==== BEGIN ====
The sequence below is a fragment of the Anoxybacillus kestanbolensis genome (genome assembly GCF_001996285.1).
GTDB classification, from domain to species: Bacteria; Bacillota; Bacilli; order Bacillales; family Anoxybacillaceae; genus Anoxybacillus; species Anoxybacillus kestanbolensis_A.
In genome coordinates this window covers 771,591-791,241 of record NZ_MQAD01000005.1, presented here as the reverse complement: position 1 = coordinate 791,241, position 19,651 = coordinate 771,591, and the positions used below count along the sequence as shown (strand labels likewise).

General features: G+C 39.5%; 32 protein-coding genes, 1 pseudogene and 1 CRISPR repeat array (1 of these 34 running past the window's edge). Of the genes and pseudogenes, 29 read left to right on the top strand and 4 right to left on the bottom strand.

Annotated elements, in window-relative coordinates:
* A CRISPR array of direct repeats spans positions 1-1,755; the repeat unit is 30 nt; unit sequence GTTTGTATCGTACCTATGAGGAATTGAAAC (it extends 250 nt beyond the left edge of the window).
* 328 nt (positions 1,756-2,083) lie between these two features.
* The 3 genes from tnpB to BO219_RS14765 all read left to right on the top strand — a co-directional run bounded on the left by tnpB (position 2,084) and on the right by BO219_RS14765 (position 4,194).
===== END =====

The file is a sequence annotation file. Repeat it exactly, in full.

The sequence below is a fragment of the Anoxybacillus kestanbolensis genome (genome assembly GCF_001996285.1).
GTDB classification, from domain to species: Bacteria; Bacillota; Bacilli; order Bacillales; family Anoxybacillaceae; genus Anoxybacillus; species Anoxybacillus kestanbolensis_A.
In genome coordinates this window covers 771,591-791,241 of record NZ_MQAD01000005.1, presented here as the reverse complement: position 1 = coordinate 791,241, position 19,651 = coordinate 771,591, and the positions used below count along the sequence as shown (strand labels likewise).

General features: G+C 39.5%; 32 protein-coding genes, 1 pseudogene and 1 CRISPR repeat array (1 of these 34 running past the window's edge). Of the genes and pseudogenes, 29 read left to right on the top strand and 4 right to left on the bottom strand.

Annotated elements, in window-relative coordinates:
* A CRISPR array of direct repeats spans positions 1-1,755; the repeat unit is 30 nt; unit sequence GTTTGTATCGTACCTATGAGGAATTGAAAC (it extends 250 nt beyond the left edge of the window).
* 328 nt (positions 1,756-2,083) lie between these two features.
* The 3 genes from tnpB to BO219_RS14765 all read left to right on the top strand — a co-directional run bounded on the left by tnpB (position 2,084) and on the right by BO219_RS14765 (position 4,194).